This is Drew Struzman's back cover to Sabbath Bloody Sabbath in 1973. I'm specifically asking about the use of blues and some alternative texturing in them (like in the head of the man on the left side). I know he began with photo references, and I'm assuming he did some sort of alternative processing treatment to them, rather than just drawing it all up in colored pencil from the references and spewing the color scheme completely out of his brain. Because virtually all of my design knowledge comes from the digital era, I don't know how else one might achieve color treatments like this.
In 1973, it was hand drawn/painted.
There's no reason to believe he didn't merely draw it all. And there's especially no reason to believe he didn't specifically hand color the image how he wanted. It's kind of insulting to him to think he couldn't have possibly drawn and colored the image. Of course he could have. That's what artists did in the 70s before everyone with Photoshop wanted a filter to complete work for them.
Prior to the 1980s almost everything was hand drawn. At most a photo may have been loosely traced for an outline to get size/position correct, but beyond that there was zero "photo processing" for creative illustration. It was all the artists hand and eye.
Typical processing was to draw and sketch on translucent layout vellum, then overlay new sheets, and trace your work again refining, repeat until you are happy. Then transfer the line art drawing to a more substantial paper, such as bristol board, with something like an artograph and start working up the final image in whatever medium was to be used. Color studies may have also been performed on the vellum preliminaries.
I don't fault you for thinking there was some sort of "photo processing" - it's almost the standard nowadays. So much more is typically explored if, after getting size/position, you stop looking at any photo. Or you just don't use photos for anything other than an initial reference for hand creation. The computer, it's software, and photo processing overall are terribly limiting in terms of artistic creativity in my opinion. They always have been. As a final polishing tool the computer can be great, but as an initial idea tool, it sucks.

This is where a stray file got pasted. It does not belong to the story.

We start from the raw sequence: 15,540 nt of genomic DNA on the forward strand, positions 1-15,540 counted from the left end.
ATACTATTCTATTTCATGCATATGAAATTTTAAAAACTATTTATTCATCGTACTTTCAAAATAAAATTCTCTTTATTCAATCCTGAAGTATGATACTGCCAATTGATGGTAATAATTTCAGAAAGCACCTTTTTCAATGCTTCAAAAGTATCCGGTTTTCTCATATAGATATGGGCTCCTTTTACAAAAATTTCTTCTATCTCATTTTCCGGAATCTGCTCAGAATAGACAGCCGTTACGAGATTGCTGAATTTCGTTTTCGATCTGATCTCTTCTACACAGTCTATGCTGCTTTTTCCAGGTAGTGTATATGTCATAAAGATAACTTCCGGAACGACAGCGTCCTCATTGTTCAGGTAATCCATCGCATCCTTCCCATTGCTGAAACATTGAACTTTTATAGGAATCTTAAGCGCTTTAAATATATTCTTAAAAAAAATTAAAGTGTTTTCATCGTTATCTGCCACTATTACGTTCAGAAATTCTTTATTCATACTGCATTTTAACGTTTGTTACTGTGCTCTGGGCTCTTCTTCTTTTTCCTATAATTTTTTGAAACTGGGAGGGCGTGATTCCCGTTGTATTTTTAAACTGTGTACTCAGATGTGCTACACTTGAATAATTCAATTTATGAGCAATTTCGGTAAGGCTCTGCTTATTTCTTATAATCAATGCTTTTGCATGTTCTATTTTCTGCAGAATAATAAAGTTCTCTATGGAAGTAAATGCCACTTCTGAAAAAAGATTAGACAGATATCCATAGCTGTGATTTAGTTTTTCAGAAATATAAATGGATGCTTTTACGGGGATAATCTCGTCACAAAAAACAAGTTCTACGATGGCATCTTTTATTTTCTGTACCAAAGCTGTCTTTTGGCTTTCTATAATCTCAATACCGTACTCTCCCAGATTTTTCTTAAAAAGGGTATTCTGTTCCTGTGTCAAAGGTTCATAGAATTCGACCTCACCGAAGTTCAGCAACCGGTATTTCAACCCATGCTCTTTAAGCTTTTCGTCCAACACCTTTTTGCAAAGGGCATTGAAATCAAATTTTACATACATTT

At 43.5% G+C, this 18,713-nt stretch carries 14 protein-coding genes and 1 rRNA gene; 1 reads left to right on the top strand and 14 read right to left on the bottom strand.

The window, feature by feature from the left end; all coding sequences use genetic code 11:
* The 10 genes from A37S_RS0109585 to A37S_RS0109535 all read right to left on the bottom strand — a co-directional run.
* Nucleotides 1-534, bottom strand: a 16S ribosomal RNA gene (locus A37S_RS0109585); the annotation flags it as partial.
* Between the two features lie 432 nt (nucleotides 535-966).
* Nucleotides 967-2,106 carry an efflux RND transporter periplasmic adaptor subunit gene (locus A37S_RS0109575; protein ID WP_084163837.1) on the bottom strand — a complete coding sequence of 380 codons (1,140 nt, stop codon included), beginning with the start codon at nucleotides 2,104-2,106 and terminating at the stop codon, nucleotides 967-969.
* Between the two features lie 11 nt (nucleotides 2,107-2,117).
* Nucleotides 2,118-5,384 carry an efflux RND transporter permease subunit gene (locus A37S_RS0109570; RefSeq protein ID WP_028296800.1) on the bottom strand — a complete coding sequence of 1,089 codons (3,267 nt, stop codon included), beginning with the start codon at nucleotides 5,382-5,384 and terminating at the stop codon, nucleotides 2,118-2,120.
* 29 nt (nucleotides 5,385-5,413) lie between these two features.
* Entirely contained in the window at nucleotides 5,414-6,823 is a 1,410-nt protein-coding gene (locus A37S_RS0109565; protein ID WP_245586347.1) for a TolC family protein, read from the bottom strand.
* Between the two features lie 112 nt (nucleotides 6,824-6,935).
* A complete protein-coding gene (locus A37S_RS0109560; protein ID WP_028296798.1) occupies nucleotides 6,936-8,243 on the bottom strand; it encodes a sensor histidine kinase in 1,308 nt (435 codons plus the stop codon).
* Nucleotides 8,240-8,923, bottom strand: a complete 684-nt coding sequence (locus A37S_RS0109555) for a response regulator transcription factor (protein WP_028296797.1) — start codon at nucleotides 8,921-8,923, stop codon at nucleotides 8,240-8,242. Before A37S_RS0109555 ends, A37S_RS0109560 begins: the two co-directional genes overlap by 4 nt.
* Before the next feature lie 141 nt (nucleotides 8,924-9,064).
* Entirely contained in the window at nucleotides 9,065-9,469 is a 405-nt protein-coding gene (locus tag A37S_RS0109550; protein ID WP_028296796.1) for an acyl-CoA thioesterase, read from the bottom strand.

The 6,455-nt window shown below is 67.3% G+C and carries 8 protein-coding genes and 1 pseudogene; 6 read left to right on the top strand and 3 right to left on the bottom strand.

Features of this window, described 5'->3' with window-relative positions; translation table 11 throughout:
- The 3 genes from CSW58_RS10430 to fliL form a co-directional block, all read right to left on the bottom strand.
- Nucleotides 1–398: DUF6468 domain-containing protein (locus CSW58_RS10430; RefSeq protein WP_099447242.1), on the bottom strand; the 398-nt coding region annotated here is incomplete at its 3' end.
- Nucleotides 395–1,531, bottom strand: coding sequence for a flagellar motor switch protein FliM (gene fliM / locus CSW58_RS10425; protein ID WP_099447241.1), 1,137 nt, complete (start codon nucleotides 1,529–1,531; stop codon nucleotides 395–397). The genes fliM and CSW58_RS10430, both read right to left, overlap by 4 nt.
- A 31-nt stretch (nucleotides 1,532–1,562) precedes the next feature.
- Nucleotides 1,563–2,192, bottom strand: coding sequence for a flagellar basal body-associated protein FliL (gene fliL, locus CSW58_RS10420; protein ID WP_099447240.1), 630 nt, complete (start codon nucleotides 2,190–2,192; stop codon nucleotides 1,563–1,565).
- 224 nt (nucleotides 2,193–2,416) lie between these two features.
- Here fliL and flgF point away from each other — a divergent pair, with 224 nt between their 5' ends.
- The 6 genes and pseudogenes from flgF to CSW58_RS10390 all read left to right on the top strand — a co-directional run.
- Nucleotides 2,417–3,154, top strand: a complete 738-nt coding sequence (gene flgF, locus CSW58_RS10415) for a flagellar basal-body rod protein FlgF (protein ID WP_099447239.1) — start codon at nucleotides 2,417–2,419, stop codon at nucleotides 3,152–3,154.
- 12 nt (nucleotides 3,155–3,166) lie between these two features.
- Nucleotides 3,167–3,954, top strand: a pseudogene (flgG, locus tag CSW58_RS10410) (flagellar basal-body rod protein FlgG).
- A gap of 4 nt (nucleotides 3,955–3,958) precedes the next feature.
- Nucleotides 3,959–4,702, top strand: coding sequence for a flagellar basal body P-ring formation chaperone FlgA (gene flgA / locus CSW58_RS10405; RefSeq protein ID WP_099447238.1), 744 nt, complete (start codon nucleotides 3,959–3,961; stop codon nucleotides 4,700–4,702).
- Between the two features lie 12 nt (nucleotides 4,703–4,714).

Ah the 70's. The beautiful age of colored pencils and aerographs.
In the 70's (I think at the end of them) there came two books you should check out. One is by Boris Valejo Dreamland and second by Chris Achilleos Sirens. Both with artist commentary and some snippets of processes they do.
For example first they sketch the idea, Struzman's was hard into symbolism back then (Ernie Cefalu had the idea of using two color pictures in case of Sabbath), then they would take photos of models with different light and then combine them in one picture (cut and copy, multiple exposures and so on).
On how to achieve color treatment - first you need to have an idea on what is the "main color", for example in Sabbath Bloody Sabbath it's yellow/red on the front cover. Now you go to color wheels, colors books and you look for other ones. What you have in total opposition? Blue. What is a color in beetwen? Green.
Look here Blue and Yellow color palette
Back then it was easier to buy a color wheels books or to create ones by yourself. (you take a van Gogh 535 and paint it diluted with turpentine from 5% to 95%, and then you mix it with yellow and so on). It was analog "cooler" (or what's the name of that thing in photoshop)
If you look at digital artists processes videos you will notice they usually start with establishing base colors then they use color wheels to find complementary ones (complementary is, I think, the right word. Not in opposition but ones that work well with one). Almost all color theory guides I've found on pinterest showed similar process.
Summarizing - you learn how to get such color treatment from your brain because you studied and looked at colors for hours and hours.